Xi Jinping, Sergio Aguero and David Cameron took a selfie together during Xi's state visit to the UK in October 2015. Photo via Twitter

On Monday evening, Wigan Athletic will host Manchester City in the English FA Cup. This, the world’s oldest football competition, is famous for producing memorable “David and Goliath” upsets and this match might be one of them. Then again, the dazzling talent of Manchester City could well win the game very quickly and easily.

In a geographical sense these two teams are rivals. Their respective grounds are both in the English metropolitan county of Greater Manchester and sit only 30 kilometers apart. Apart from location, there would seem to be few other real similarities.

Wigan attract crowds as low as 5,000 in English football’s third tier and sit 46 league places below their far wealthier neighbors, whose team of seemingly unstoppable global superstars play every match in front of billions live on TV and are this season’s runaway success. There is one other similarity, however. Both clubs might soon be owned, in part, by interests from China.

Manchester City have lost in the English Premier League (EPL) only once since April 2017 and boast the world’s most expensive team, currently valued in excess of one billion US dollars.

The club’s controlling entity, the City Football Group (CFG), owns significant stakes in clubs in Australia, Japan, Spain, Uruguay and the USA and reportedly is currently assessing more possible buy-out targets, in China, India and Southeast Asia, as it moves to create what has been described as a global Disney-esque franchise model. Manchester City is attempting, with success, to become the most powerful football club the world has ever seen.

The ambition, structure and success was kick-started via the wealth of Abu Dhabi Royal Family member, Sheikh Mansour, who bought the club in 2008 for £210 million (at today’s rates, approximately $300 million) and has since spent considerably more – perhaps as much as $900 million – on team building, restructuring and facility upgrades.

But the recent chapter in this story includes China. In 2016, just weeks after President Xi Jinping visited Manchester City’s training ground, a PRC consortium led by Chinese media mogul Li Ruigang’s China Media Capital paid $400 million for a 13 percent stake in CFG. According to Forbes, in 2015 CFG was worth $900 million. The 2016 deal with China put this value in excess of $3 billion.

Figures published by Europe’s football governing body UEFA in January are revealing. They say that since 2016, more than 70% of all foreign takeovers in the top 15 European leagues have involved Chinese investors. In this period, according to UEFA, Chinese owners have taken over clubs in the highest leagues in England, France, the Netherlands, Spain and Italy.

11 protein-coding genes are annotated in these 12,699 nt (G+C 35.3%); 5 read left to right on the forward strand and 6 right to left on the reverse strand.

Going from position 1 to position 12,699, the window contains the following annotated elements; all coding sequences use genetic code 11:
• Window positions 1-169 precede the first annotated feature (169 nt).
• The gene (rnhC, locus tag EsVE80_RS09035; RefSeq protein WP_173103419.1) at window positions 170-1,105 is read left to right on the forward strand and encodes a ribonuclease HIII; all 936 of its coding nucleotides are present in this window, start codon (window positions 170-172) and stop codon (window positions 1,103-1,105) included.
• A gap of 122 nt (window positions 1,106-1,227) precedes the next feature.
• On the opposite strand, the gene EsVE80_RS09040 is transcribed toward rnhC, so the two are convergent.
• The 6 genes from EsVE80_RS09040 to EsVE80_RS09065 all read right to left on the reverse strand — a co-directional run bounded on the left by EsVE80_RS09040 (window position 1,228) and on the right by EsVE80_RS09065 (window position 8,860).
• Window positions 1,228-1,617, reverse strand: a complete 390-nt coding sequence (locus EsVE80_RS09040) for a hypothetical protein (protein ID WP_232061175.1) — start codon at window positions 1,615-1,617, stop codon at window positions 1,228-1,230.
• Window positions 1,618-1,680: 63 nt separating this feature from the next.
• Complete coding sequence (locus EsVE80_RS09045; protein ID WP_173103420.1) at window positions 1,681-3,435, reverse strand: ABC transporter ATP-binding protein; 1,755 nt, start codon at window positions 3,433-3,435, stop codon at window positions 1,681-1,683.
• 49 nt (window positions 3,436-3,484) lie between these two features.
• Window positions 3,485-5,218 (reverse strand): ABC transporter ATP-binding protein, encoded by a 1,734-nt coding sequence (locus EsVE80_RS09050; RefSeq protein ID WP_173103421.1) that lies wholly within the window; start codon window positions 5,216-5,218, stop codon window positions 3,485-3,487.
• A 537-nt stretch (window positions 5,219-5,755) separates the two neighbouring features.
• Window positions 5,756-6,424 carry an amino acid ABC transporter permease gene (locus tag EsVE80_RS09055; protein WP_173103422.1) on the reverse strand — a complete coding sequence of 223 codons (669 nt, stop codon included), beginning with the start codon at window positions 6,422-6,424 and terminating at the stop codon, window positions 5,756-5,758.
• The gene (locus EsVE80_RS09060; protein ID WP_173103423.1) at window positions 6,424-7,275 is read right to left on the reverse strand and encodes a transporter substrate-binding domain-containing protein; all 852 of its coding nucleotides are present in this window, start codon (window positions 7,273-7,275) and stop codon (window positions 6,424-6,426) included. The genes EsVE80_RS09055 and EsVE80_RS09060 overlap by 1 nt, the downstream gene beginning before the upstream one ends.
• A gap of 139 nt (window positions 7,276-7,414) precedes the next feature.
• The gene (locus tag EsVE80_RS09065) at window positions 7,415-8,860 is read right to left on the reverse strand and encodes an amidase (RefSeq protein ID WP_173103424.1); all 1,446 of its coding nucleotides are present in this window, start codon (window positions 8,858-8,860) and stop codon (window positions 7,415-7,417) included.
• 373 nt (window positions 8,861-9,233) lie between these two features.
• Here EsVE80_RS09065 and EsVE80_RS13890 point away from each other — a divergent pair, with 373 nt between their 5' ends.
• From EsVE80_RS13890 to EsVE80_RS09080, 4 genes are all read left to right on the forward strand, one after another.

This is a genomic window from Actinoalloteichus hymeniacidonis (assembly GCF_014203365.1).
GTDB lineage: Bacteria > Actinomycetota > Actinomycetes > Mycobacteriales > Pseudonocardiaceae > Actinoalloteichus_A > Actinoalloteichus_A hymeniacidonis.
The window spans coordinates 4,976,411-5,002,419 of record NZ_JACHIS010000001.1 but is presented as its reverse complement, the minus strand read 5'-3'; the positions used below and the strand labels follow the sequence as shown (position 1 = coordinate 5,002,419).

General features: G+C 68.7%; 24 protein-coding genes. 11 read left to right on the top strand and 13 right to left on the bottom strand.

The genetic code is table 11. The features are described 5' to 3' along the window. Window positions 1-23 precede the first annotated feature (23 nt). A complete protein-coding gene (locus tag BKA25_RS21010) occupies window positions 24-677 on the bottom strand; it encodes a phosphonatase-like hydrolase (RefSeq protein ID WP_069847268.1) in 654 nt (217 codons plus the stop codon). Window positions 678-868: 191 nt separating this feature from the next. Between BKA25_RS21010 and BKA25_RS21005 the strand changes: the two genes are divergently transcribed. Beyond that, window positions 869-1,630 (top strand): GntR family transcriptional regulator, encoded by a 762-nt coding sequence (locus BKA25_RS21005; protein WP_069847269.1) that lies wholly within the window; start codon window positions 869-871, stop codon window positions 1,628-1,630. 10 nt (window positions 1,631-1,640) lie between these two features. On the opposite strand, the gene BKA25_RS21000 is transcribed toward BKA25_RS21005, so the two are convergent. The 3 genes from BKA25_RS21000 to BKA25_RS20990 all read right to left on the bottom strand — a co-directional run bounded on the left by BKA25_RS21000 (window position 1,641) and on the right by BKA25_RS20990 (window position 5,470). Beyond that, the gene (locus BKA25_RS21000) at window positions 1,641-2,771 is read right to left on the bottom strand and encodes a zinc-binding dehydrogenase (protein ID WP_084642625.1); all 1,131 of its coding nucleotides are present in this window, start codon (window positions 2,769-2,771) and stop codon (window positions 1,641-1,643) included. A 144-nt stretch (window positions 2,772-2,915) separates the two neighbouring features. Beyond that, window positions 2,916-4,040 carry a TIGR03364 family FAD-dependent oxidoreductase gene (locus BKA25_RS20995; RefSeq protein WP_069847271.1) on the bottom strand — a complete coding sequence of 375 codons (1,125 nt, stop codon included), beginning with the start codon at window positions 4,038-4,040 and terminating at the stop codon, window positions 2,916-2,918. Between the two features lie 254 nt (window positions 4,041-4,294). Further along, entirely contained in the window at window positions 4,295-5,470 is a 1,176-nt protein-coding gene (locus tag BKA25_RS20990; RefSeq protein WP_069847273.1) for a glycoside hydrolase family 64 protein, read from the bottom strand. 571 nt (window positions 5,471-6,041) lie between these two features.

PRC buying frenzy cools

This was driven by Xi’s enthusiasm for the game – and indeed the business – of football and the active encouragement his government gave Chinese entrepreneurs to invest globally in the game. But 2017 brought Beijing’s much-publicised currency controls and this put a hard brake on all “non-strategic” outward investments.

This, combined with some almost embarrassingly questionable high-profile football club buyout deals involving Chinese investors, have seen the big-money PRC buying frenzy stop.

But there is now another possible emerging trend and that is buyouts by overseas Chinese. In England, in May 2017, Dai Yongge and his sister Xiu Li purchased Reading Football Club. The siblings, who made their fortunes from converting urban mainland Chinese underground bomb shelters into shopping malls, originally hail from Harbin but Yongge is now listed as a resident of Hong Kong and Xiu Li as being British. Then, in December 2017, a consortium led by American Chinese billionaire Chien Lee purchased another English club, Barnsley.

And in early February it was announced that Hong Kong businessman Dr Stanley Choi Chiu-fai, who heads a collection of entities with wide-ranging commercial interests, in dairy, securities, foreign exchange, hotels and casinos – and who also plays poker on a professional circuit – has put a bid in to buy Wigan Athletic.

Despite Wigan’s current lowly status it is not hard to work out why Dr Choi hopes to complete this purchase. A sizeable chunk of the domestic UK rights to show EPL games for 2019-2022 were auctioned last week for $6.3 billion and were shared between broadcasters Sky Sports and BT Sport. The sale price shows an increase of just over a billion over the last 2015-2018 deal.

However, the international rights – currently spanning 80 broadcasters, in excess of 200 territories worldwide and a supposed possible audience of more than four billion people – was, for 2016-2019, reportedly worth about US$4.5 billion. In line with the English Premier League’s growing global popularity, is estimated to go up significantly, by three times or possibly by more than ten times.

If these sums are right this will mean considerably more broadcaster rights money, more audience and more brand leverage. The EPL has in the last two decades changed significantly. When the Premier League made its debut 25 years ago, every one of its 22 clubs was entirely owned by English owners.

Today, the league has 20 clubs and only six are 100% English owned. Global viewing figures were something like 500 million two decades ago and now they are in the multiple billions and rising.

And within the last 20 years, Manchester City have been relegated from the top league on more than once; in fact, in 1998, Manchester City pipped Wigan to win promotion back into the EPL. It is hard to imagine now but times change and so do clubs.

Dr Choi will undoubtedly be watching Monday night’s game with more than passing interest.

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